FAI's journey from strife to stability
The FAI has achieved a lot since John Delaney's term of office began in 2005, writes Seán Ryan
THURSDAY last was a good day for John Delaney, CEO of the FAI. It was good to be involved at the high end of the business, announcing a new sponsor for the national team -- and all done within the ambience of the brand-new Aviva Stadium.
It's over five years since Delaney assumed control of a troubled FAI. Back then, he listed his priorities as the redevelopment of Lansdowne Road, the establishment of an academy at Abbotstown, and the merger of the League and the FAI.
Two out of three ain't bad, but Delaney says what gives him most satisfaction is the stability which the Association has enjoyed in those five years. Previously, in-fighting and political warfare broke out sporadically; nowadays everyone seems to be singing from the same hymnsheet out at FAI HQ in Abbotstown.
The importance of this stability was brought home to Delaney on a visit to the annual UEFA meeting for General Secretaries. "Of the 53 countries within UEFA, 26 had changed their General Secretary," he says. "How can you achieve anything if you don't have stability?"
On several fronts, the FAI are now regarded as poster-boys among UEFA delegates. It's not only the stability, but their coaching initiatives, their ready acceptance of the club licensing system, their development of club facilities countrywide, and that new stadium, which have caught the eye at UEFA HQ.
In terms of improved revenue streams, Delaney believes the Aviva is a godsend. In the past, the FAI's revenue was totally dependent on the senior international team's fortunes. Now, he says, "the stadium allows us to hold events we couldn't hold before. We are planning a four-club tournament, we have the four-team international tournament, and the Europa League final in May.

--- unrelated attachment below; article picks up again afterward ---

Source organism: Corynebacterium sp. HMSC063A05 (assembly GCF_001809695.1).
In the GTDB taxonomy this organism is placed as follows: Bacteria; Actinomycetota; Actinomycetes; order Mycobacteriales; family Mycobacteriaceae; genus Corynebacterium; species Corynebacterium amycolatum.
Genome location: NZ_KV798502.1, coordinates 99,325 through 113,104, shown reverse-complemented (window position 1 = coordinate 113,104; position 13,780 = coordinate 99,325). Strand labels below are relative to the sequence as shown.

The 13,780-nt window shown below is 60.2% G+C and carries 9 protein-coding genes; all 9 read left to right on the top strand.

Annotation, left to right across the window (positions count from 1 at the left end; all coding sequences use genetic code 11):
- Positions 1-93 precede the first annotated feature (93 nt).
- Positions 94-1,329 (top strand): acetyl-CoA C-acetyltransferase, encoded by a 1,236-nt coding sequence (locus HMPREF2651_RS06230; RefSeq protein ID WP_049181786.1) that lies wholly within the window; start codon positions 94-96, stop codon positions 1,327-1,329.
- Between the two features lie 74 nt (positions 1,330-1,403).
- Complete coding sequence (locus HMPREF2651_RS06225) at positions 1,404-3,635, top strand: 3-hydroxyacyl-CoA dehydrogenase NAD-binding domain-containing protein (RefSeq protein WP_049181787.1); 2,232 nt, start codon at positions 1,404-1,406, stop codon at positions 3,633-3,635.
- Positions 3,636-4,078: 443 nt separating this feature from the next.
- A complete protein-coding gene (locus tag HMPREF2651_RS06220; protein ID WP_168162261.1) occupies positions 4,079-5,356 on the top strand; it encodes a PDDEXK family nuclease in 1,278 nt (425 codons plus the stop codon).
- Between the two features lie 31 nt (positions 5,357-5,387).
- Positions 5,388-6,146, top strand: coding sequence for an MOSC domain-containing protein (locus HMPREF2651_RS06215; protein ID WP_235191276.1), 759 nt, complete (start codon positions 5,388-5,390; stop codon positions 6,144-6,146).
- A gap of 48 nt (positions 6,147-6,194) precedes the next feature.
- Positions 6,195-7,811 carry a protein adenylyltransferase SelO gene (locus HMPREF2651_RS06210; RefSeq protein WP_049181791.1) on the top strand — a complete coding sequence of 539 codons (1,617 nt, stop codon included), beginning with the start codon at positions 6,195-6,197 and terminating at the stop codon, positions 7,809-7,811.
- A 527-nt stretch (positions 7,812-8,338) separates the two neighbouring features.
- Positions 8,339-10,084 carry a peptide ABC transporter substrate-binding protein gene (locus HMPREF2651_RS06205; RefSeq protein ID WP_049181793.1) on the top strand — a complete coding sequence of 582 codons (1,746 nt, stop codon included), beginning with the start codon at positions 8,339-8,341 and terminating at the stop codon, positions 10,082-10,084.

"How that final came about is interesting. I brought Michel Platini to the All-Ireland hurling final, before he was UEFA president, and he couldn't get over it. Then I brought him to the stadium when it was just rubble and when I asked if there was any chance of a European final, he simply said, 'you build it, we'll come'. It was the first time a final was promised before the stadium was built."
Another development arising from that Croke Park visit was Platini's experiment of two extra officials at each end-line in Europa League ties. "That stems from seeing umpires in action and asking me what they were there for," said Delaney. The cross-fertilisation of ideas among sports is a healthy development, having also seen soccer's red and yellow cards adopted by the GAA, and the GAA's 'free from where the ball lands after a late tackle' adopted by rugby.
In 1996-'97, the FAI's turnover was €7m. The AGM in Wexford later this month will be told that turnover in 2009 was €50m, with profits of €3.6m. And a lot of that is due to a sponsorship portfolio, which has never been as strong. "Our sponsorship revenues have trebled in the last four to five years," says Delaney.
One of the principal beneficiaries has been the domestic League, which is now sponsored by Airtricity, with increased prize money and club debt greatly reduced. "We were ahead of most countries in applying the salary cap on wages, limiting them to 65 per cent of turnover. It's a tough journey, but it's getting us to a successful outcome.
"You should only spend what you can earn, yet some players were on four-figure sums and one was on €3,500. Shamrock Rovers now are a good example of how it can be done. Clubs need to get stronger in their communities, like junior clubs. If you bring in too many from outside, that sense of community is gone. If clubs get deeper into their communities, more people will come to their games, that will improve their finances and will make them more attractive to local sponsors."